Saint Jane: The Life and Reform Work of Jane Addams

by Holley Snaith

“Social advance depends as much upon the process through which it is secured as upon the result itself.”  

Jane Addams 

Jane Addams has been called the Mother of Social Work. An innate servant with a vision, she opened her heart and the doors of Hull-House in Chicago to those identified by society as outcasts. Jane was also fervent in her fight against the issues created by urbanization and industrialization and passionately strove for a world of peace and equality. The little girl from the small village of Cedarville, Illinois became an invincible force during the American Progressive Era and would go down in history as Saint Jane. 

Jane Addams pictured in the late 1890s.
(Photo: Swarthmore College Peace Collection)

Jane was born the eighth of nine children on September 6, 1860. Her father was a state senator immersed in local politics; her mother died after the birth of her ninth child when Jane was two. Young Jane was an outcast, unable to play with other children because of a congenital spinal defect. This disability marked the conception of her desire to help those who were also viewed as marginalized.

An intelligent young woman, Jane graduated with a bachelor’s degree from the Rockford Female Seminary in 1881. She dreamed of furthering her studies and focusing on medicine, but she was forced to leave school early because of her poor health. Contemplating what was next, Jane spent the next couple of years traveling across Europe with her friend, Ellen Gates Starr. During one pivotal trip to London, she and Ellen paid a visit to a settlement house called Toynbee Hall. Seeing Toynbee Hall confirmed for Addams what her heart was moving her to do: open a similar settlement house in an area of Chicago with a high percentage of immigrants struggling to acclimate. Less than two years later, Hull-House opened. Within that first year, around 2,000 people a week were coming through those doors.  

From the onset, Jane was hands-on when it came to the daily operations at Hull-House. She actively fundraised, attended societal functions and spoke on the changes that needed to be made in Chicago neighborhoods, and then returned to Hull-House to care for the children and the sick. Within a couple of years, Hull-House had grown to host so many that a kitchen, gym, swimming pool, coffee house, art studio, library, and more were added to the premises. Jane worked to appeal to other women who were proponents of reform and enlisted their help. The list of responsibilities ranged from offering job training to running a daycare for the children of working mothers.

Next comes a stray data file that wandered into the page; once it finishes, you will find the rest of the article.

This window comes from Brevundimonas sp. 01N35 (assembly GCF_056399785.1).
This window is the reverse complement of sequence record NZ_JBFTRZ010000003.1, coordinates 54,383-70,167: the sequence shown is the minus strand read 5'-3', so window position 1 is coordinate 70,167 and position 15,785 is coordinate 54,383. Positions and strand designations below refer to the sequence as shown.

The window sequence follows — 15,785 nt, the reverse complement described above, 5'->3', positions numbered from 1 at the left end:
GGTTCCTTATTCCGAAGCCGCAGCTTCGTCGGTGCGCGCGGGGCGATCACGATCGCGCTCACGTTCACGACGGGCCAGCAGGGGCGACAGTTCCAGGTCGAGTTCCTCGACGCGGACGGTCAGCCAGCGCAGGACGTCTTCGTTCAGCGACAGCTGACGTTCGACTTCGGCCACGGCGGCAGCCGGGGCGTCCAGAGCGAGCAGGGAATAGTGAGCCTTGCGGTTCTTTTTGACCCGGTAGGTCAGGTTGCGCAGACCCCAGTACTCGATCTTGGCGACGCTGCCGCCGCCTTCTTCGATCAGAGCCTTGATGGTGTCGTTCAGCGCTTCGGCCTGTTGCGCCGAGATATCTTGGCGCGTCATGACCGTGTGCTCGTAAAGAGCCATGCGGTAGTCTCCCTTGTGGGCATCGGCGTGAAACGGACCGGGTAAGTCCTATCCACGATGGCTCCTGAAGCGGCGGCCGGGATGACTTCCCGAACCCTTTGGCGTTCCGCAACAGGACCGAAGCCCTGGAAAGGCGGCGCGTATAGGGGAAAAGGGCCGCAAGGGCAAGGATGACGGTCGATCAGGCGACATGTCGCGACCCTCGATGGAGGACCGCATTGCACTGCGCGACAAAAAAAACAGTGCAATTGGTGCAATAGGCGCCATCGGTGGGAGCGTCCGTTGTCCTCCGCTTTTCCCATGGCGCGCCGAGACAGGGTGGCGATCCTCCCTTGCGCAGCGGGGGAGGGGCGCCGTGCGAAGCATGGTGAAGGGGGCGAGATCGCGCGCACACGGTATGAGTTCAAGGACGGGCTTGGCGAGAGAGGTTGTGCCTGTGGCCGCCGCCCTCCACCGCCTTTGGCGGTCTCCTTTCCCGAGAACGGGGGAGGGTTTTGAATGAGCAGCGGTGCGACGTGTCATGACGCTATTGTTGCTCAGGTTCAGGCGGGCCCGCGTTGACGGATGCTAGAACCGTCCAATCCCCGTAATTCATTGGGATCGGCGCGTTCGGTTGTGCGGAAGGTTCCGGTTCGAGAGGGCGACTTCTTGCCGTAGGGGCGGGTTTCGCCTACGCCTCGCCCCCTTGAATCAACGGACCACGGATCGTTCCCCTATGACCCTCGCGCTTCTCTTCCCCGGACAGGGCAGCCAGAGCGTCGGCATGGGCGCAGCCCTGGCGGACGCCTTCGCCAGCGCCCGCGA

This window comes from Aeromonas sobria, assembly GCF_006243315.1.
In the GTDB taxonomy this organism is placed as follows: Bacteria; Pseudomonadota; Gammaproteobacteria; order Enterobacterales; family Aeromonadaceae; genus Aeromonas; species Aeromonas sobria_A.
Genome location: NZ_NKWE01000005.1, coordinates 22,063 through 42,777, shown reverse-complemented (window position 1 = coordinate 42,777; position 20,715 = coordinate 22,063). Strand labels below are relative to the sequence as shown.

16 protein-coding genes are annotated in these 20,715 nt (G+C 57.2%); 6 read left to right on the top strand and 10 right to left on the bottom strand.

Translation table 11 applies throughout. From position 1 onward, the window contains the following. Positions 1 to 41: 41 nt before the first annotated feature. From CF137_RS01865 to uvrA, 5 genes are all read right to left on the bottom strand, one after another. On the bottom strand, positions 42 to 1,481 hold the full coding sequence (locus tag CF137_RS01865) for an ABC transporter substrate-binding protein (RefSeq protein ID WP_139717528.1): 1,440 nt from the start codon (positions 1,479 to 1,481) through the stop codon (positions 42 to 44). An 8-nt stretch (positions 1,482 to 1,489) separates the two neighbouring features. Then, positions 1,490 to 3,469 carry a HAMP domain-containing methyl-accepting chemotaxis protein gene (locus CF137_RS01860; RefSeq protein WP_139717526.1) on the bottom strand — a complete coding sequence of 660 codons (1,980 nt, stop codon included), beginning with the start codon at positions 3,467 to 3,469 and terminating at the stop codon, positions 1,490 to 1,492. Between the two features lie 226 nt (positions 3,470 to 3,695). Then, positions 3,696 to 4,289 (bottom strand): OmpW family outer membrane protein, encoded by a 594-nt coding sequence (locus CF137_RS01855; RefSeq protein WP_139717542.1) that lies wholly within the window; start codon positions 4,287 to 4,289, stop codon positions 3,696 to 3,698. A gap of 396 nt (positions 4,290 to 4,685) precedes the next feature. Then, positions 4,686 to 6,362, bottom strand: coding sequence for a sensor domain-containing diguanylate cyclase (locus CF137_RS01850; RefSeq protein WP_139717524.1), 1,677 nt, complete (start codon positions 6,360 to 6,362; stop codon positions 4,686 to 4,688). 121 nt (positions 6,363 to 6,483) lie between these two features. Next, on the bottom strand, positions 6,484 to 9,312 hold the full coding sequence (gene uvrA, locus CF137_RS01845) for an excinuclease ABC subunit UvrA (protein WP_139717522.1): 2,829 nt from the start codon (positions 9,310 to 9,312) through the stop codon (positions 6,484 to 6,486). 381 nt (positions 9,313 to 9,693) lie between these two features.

Jane Addams reading to a group of children at Hull-House.
(Photo: Jane Addams Memorial Collection)

Jane’s work went far beyond the walls of Hull-House. As an ardent progressive, she pushed for the creation of a juvenile court system, advocated for protective labor legislation for women, and backed laws that would improve sanitation in urban areas, even going as far as serving as the official garbage inspector at the Nineteenth Ward.

The term “New Woman,” invented by writer Sarah Grand to describe women striving for both independence and sweeping change in legislation, adequately described Jane. Before the women’s suffrage movement began to take full effect in the U.S., she was vocalizing her belief that women should vote and strive to get involved in the political sphere. Jane herself served as the first female president of the National Conference of Charities and Corrections, and then invested her time in the National American Women’s Suffrage Association as an officer and columnist. In 1910, Yale University made Jane Addams the first female to receive an honorary degree from the esteemed Ivy League school.